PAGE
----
BEIJING, China – In a story Oct. 25 about a Chinese electronics maker’s recall of web-connected cameras sold in the U.S., The Associated Press erroneously reported that the company would recall 4.3 million units. The company has not specified how many units would be involved in the recall but a manager said it was likely to be in the thousands.
A corrected version of the story is below:
Chinese firm says it did all it could ahead of cyberattack
A manager with a Chinese electronics maker that has recalled products sold in the U.S. says the company did all it could to prevent a massive cyberattack that briefly blocked access to websites including Twitter and Netflix
By GERRY SHIH
A Chinese electronics maker that has recalled products sold in the U.S. said Tuesday it did all it could to prevent a massive cyberattack that briefly blocked access to websites including Twitter and Netflix.
Hangzhou Xiongmai Technology has said some of its web-connected cameras and digital recorders became compromised because customers failed to change their default passwords.
Liu Yuexin, Xiongmai’s marketing director, told The Associated Press that Xiongmai and other companies across the home surveillance equipment industry were made aware of the vulnerability in April 2015. Liu said Xiongmai moved quickly to plug the gaps and should not be singled out for criticism.
“We don’t know why there is a spear squarely pointed at our chest,” Liu said.
The hack has heightened long-standing fears among security experts that the rising number of interconnected home gadgets, appliances and even automobiles represent a cybersecurity nightmare. The convenience of being able to control home electronics via the web also leaves them more vulnerable to malicious intruders, experts say.
Unidentified hackers seized control of gadgets including Xiongmai’s on Friday and directed them to launch an attack that temporarily disrupted access to a host of sites, ranging from Twitter and Netflix to Amazon and Spotify, according to U.S. web security researchers.
The “distributed denial-of-service” attack targeted servers run by Dyn Inc., an internet company located in Manchester, New Hampshire. These types of attacks work by overwhelming targeted computers with junk data so that legitimate traffic can’t get through.
“The issue with the consumer-connected device is that there is nearly no firewall between devices and the public internet,” said Tracy Tsai, an analyst at Gartner, adding that many consumers leave the default setting on devices for ease of use without knowing the dangers.
Researchers at the New York-based cybersecurity firm Flashpoint said most of the junk traffic heaped on Dyn came from internet-connected cameras and video-recording devices that had components made by Xiongmai. Those components had little security protection, so devices they went into became easy to exploit.
In an acknowledgement of its products’ role in the hack, Xiongmai said in a statement Monday that it would recall products sold in the U.S. before April 2015 to demonstrate “social responsibility.” It said products sold after that date had been patched and no longer constitute a danger.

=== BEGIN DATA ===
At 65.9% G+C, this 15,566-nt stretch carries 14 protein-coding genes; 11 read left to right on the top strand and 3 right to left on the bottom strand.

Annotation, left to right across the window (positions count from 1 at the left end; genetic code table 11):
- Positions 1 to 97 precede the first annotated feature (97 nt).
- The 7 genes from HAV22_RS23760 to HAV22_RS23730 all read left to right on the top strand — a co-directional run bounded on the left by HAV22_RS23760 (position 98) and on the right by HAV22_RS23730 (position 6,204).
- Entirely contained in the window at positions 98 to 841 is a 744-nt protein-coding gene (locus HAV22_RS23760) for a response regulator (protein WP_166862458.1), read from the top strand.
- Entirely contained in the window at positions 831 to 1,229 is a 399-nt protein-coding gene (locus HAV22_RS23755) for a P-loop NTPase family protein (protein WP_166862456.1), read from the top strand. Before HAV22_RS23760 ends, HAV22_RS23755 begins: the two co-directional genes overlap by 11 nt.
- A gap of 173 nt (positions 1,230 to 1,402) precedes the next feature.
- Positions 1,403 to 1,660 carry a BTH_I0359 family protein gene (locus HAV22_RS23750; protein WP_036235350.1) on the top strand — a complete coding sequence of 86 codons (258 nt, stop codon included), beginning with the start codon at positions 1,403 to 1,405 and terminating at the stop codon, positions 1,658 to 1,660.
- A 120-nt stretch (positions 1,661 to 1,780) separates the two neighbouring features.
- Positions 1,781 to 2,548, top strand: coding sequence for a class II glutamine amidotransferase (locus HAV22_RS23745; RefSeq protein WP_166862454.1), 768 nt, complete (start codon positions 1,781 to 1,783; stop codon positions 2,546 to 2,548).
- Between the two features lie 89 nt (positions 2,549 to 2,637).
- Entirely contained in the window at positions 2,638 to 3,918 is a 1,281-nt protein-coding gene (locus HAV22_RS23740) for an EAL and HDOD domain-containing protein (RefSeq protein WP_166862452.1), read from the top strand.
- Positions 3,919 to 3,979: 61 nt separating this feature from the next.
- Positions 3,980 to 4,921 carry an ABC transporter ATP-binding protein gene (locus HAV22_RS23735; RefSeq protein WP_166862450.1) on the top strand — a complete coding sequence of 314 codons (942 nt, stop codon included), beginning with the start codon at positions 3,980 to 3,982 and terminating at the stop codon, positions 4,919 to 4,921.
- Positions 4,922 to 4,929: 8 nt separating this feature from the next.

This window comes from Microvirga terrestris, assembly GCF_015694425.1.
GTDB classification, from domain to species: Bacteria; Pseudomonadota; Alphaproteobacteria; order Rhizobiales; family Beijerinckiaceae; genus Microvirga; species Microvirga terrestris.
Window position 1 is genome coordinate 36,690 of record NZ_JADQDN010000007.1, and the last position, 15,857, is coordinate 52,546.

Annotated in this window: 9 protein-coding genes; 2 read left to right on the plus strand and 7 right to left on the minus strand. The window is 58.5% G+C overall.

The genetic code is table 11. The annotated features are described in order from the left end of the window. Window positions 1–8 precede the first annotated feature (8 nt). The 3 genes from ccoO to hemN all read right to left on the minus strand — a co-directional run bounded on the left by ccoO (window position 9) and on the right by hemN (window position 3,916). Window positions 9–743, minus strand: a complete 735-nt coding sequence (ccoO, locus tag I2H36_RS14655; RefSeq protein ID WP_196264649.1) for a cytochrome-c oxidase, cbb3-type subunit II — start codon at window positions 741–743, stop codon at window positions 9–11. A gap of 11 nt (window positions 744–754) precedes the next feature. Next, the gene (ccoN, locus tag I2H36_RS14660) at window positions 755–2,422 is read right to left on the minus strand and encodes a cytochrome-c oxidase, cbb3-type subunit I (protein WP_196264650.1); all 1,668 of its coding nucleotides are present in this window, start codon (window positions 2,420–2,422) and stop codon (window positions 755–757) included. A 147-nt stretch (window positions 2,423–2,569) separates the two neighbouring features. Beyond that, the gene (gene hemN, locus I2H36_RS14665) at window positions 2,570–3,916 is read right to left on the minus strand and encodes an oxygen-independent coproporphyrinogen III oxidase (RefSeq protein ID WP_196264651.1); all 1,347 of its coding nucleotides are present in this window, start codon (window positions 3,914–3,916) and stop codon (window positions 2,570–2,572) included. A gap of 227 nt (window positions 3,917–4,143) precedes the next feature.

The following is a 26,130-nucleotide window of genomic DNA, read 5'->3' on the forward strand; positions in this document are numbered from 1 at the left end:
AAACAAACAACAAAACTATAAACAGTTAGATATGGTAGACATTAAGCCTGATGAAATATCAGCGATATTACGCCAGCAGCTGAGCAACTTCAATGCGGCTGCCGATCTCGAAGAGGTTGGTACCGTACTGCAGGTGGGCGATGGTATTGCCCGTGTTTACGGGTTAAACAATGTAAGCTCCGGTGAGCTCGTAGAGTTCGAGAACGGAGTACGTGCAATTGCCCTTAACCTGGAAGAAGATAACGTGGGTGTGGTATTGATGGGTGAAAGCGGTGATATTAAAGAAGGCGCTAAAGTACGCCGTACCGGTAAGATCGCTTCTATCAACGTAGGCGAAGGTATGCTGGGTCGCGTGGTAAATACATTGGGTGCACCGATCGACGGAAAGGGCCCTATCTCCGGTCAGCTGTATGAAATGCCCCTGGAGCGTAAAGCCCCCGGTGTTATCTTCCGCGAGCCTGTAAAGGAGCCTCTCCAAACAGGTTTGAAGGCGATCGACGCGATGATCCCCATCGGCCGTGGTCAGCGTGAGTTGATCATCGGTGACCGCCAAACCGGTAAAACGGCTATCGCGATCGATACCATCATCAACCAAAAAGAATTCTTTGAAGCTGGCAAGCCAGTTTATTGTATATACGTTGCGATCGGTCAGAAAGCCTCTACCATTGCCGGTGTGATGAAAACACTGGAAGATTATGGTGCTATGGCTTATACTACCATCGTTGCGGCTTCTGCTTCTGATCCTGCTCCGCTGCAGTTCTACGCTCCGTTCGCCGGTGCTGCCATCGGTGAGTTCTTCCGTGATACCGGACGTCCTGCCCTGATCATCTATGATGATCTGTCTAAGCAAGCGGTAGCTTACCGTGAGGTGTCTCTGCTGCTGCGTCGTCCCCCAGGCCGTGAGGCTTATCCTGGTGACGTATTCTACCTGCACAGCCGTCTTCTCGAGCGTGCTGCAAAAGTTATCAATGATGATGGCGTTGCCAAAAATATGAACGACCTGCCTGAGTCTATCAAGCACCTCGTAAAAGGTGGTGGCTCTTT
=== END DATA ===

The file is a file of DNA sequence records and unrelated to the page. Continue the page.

The company, which also makes dashboard cameras and computer chips, said it would recall several models of web-connected cameras and has offered customers a software security fix. The recall will apply only to devices sold under Xiongmai’s name. As an original equipment manufacturer, close to 95 per cent of the company’s products are sold by other firms that repackage its devices under their own brand names, said Liu, the marketing director.
Liu refused to specify how many units the company expected to recall from the U.S. other than that it could be in the thousands.
Xiongmai and Dahua, a video surveillance manufacturer also based in the eastern Chinese tech hub of Hangzhou, first came under scrutiny several weeks ago after Flashpoint assessed that hackers had controlled their devices to attack the website of cybersecurity writer Brian Krebs, among other targets. Dahua has responded by saying it is dedicated to testing vulnerabilities, and has offered discounts for replacement equipment.
Xiongmai has adopted a less conciliatory stance. It downplayed its culpability this week, saying that as even the world’s largest technology companies experience security lapses, “we are not afraid to also experience it once.”
Xiongmai also slammed as “completely untrue, malicious and defamatory” reports about its products and appended to its statement a letter from its lawyers threatening litigation.
Mark James, an expert with Slovakia-based security company ESET, said that he doubted Xiongmai could be held liable for an attack such as Friday’s, but that the company’s officials “obviously recognize a concern here.”
“Hopefully other manufacturers will follow suit and take a look at what they can do to increase security of their own products,” he said.
Associated Press writer Raphael Satter in London and researcher Fu Ting in Shanghai contributed to this report.